A new 14-hole short course designed by Bill Coore will open later this month at Barnbougle Dunes in Tasmania, Australia.
The ‘Bougle Run’ layout is joining two highly ranked courses at the resort; the original Dunes layout by architects Tom Doak and Mike Clayton that opened in 2005, and the 20-hole Lost Farm course that Coore & Crenshaw laid out in 2010.
Barnbougle Dunes owner Richard Sattler identified an area of land on a ridge alongside the Lost Farm course and asked Coore to create a design for the course. He delivered a 14-hole layout that comprises 12 par threes and two par fours, and Riley Johns and John Hawker were brought in to handle construction.
“The routing begins and ends at the same tee box as the first hole at Lost Farm, albeit it plays in the opposite direction,” said Johns. “The first two holes are rather short and mellow, but then beginning with the third hole, they begin to get a bit sporty.
“The 14-hole routing essentially plays up to the top of a giant dune ridge where it meanders in-and-out of peaks and valleys. There are short holes that require only a well struck putt, and then there are others that require a full driver. The dune ridge affords spectacular views of the entire property and the ocean coastline beyond. At its highest point, it may even be higher than the Lost Farm restaurant.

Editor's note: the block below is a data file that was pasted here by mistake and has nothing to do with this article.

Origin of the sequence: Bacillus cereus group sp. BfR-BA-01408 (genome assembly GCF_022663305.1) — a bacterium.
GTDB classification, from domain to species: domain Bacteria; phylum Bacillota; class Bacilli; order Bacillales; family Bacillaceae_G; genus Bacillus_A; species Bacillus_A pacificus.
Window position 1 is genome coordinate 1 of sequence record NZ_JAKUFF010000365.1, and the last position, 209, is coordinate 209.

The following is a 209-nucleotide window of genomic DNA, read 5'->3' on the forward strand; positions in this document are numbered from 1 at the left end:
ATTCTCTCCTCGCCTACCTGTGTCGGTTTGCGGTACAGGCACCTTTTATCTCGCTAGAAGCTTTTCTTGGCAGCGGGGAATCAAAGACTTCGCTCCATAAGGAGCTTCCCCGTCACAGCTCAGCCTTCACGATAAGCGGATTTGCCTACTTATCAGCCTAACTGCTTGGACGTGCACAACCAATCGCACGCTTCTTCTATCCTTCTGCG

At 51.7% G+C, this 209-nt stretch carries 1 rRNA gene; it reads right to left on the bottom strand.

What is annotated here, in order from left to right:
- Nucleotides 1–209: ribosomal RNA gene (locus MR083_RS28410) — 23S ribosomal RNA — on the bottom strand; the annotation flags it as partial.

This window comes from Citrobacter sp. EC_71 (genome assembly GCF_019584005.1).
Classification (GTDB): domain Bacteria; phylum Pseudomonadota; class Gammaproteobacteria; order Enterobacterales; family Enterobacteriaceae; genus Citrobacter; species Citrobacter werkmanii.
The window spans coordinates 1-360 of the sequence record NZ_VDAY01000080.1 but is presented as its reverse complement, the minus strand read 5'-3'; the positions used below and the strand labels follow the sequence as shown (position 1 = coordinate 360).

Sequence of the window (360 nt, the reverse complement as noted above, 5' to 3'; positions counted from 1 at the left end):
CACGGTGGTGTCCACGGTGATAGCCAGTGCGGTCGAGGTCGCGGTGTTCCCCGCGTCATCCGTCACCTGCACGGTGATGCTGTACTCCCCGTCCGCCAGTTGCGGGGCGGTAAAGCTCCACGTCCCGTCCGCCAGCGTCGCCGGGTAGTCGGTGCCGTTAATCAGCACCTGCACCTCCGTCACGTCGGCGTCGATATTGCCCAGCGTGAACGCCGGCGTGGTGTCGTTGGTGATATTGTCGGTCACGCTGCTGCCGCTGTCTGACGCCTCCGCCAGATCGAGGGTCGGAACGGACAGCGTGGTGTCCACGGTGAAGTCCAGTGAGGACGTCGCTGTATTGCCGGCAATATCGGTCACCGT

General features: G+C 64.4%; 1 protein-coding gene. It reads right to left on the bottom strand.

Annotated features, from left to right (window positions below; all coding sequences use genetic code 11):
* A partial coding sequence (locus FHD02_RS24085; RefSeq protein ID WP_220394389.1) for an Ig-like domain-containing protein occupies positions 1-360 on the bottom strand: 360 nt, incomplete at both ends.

“A few holes that stand out are the driveable par-four fourth and fifth holes, the puttable sixth, and the ninth, which has one of the most distinct backdrops found anywhere on the property.
“The short course is different in style and design from the other two full-length courses. From the onset, the course was designed to be sporty and fun. Matchplay or skins would be the ideal mode of play.”
Construction began in February 2020 and was completed in June. Greenkeeper Anthony Toogood and the resort’s staff handled the installation of the irrigation system, as well as grassing and grow-in duties.
The project didn’t escape the effects of the pandemic. “John Hawker and I had 10 holes shaped and ready for irrigation when the pandemic shut the entire resort down at the end of March,” said Johns. “I had to make a 2am dash for the border in order to get myself back home to Canada before being trapped in Tasmania. They closed the island off the day after I left.
“Luckily, John is Australian and had his family with him during the project and he could stay to finish things up. He, owner Richard Sattler, and Anthony Toogood deserve extra credit for bringing this project across the finish line during such uncertain and unpredictable times.”